On the evolution of patch-type dependent immigration

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Gyllenberg , M , Kisdi , E & Weigang , H C 2016 , ' On the evolution of patch-type dependent immigration ' , Journal of Theoretical Biology , vol. 395 , pp. 115-125 . https://doi.org/10.1016/j.jtbi.2016.01.042

Title: On the evolution of patch-type dependent immigration
Author: Gyllenberg, Mats; Kisdi, Eva; Weigang, Helene C.
Other contributor: University of Helsinki, Department of Mathematics and Statistics
University of Helsinki, Department of Mathematics and Statistics
University of Helsinki, Department of Mathematics and Statistics
Date: 2016-04-21
Language: eng
Number of pages: 11
Belongs to series: Journal of Theoretical Biology
ISSN: 0022-5193
DOI: https://doi.org/10.1016/j.jtbi.2016.01.042
URI: http://hdl.handle.net/10138/223941
Abstract: Empirical studies of dispersal indicate that decisions to immigrate are patch-type dependent; yet theoretical models usually ignore this fact. Here, we investigate the evolution of patch-type dependent immigration of a population inhabiting and dispersing in a heterogeneous landscape, which is structured by patches of low and high reward. We model the decision to immigrate in detail from a mechanistic underpinning. With the methods of adaptive dynamics, we derive both analytical and numerical results for the evolution of immigration when life-history traits are patch-type dependent. The model exhibits evolutionary branching in a wide parameter range and the subsequent coevolution can lead to a stable coexistence of a generalist, settling in patches of any type, and a specialist that only immigrates into patches of high reward. We find that individuals always settle in the patches of high reward, in which survival until maturation, relative fecundity and emigration probability are high. We investigate how the probability to immigrate into patches of low reward changes with model parameters. For example, we show that immigration into patches of low reward increases when the emigration probability in these patches increases. Further, immigration into patches of low reward decreases when the patches of high reward become less safe during the dispersal season. (C) 2016 Elsevier Ltd. All rights reserved.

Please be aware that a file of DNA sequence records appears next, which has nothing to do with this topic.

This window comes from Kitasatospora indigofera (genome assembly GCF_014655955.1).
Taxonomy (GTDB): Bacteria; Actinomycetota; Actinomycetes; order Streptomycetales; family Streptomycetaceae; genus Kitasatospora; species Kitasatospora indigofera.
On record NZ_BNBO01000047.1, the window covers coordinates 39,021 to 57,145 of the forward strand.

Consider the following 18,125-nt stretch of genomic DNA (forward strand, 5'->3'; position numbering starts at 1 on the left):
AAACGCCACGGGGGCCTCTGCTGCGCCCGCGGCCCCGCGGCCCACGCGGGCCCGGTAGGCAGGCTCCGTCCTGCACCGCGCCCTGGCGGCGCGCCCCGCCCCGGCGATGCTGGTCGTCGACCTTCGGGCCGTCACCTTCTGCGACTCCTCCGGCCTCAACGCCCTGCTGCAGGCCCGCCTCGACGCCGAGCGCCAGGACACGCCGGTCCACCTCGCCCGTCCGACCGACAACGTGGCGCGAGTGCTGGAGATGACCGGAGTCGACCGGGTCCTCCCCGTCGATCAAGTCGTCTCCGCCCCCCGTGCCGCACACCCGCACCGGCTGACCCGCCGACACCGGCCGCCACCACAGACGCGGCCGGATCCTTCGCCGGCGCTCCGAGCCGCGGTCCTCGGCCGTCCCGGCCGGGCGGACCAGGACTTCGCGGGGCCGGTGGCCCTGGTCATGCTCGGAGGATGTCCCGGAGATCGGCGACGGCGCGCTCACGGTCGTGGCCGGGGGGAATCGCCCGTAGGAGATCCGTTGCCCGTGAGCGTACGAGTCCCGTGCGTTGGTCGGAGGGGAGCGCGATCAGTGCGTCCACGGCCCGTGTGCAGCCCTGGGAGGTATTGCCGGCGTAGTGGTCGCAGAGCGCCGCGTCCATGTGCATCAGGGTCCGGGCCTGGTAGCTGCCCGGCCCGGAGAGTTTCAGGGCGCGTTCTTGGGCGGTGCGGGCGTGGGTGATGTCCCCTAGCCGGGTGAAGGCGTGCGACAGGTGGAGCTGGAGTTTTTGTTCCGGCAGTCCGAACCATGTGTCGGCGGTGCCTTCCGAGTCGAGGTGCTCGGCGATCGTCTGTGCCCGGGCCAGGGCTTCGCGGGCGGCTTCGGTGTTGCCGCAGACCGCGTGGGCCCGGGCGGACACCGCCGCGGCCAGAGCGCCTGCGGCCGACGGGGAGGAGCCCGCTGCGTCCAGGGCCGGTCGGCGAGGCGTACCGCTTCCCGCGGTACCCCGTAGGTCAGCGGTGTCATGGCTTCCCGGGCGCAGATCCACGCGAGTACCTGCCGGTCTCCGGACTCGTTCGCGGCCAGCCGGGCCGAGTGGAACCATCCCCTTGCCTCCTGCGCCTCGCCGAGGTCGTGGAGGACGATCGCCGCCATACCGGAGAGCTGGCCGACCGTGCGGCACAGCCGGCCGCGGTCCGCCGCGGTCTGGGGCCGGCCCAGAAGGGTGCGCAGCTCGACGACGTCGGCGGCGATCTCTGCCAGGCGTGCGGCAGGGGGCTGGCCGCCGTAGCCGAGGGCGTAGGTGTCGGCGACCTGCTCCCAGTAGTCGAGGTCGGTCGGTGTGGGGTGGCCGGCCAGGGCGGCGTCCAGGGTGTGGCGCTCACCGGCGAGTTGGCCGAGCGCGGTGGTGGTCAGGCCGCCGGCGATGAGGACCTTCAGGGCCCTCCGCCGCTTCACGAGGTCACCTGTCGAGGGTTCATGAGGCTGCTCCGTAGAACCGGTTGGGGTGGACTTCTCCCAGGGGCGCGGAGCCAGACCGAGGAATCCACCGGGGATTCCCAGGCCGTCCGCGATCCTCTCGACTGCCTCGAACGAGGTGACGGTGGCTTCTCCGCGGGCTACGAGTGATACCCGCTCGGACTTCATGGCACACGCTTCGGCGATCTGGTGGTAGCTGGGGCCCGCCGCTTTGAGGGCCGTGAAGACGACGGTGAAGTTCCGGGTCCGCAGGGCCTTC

Subject: Dispersal
Kin competition
Generalist-specialist
Adaptive dynamics
Settlement
HABITAT SELECTION
STRUCTURED METAPOPULATIONS
DISPERSAL STRATEGIES
HETEROGENEOUS ENVIRONMENTS
LOCAL ADAPTATION
NATAL DISPERSAL
SMALL MAMMALS
DYNAMICS
MODELS
POPULATIONS
111 Mathematics
1181 Ecology, evolutionary biology
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